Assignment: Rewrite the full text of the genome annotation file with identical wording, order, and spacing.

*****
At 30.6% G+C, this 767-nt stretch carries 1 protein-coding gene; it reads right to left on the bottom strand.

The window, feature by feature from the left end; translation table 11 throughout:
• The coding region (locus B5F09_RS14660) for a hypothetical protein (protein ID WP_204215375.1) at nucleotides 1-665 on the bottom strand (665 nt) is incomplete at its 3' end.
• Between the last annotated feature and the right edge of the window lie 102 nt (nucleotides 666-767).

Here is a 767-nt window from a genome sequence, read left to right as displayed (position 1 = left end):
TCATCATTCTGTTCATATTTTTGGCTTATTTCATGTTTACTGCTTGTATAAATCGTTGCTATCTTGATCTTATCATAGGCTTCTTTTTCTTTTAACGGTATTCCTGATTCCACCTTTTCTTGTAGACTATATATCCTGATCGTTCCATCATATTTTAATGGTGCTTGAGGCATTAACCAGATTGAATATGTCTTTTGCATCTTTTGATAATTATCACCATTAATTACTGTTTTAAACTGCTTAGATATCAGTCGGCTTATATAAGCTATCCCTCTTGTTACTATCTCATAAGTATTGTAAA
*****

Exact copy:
At 30.6% G+C, this 767-nt stretch carries 1 protein-coding gene; it reads right to left on the bottom strand.

The window, feature by feature from the left end; translation table 11 throughout:
• The coding region (locus B5F09_RS14660) for a hypothetical protein (protein ID WP_204215375.1) at nucleotides 1-665 on the bottom strand (665 nt) is incomplete at its 3' end.
• Between the last annotated feature and the right edge of the window lie 102 nt (nucleotides 666-767).

Here is a 767-nt window from a genome sequence, read left to right as displayed (position 1 = left end):
TCATCATTCTGTTCATATTTTTGGCTTATTTCATGTTTACTGCTTGTATAAATCGTTGCTATCTTGATCTTATCATAGGCTTCTTTTTCTTTTAACGGTATTCCTGATTCCACCTTTTCTTGTAGACTATATATCCTGATCGTTCCATCATATTTTAATGGTGCTTGAGGCATTAACCAGATTGAATATGTCTTTTGCATCTTTTGATAATTATCACCATTAATTACTGTTTTAAACTGCTTAGATATCAGTCGGCTTATATAAGCTATCCCTCTTGTTACTATCTCATAAGTATTGTAAA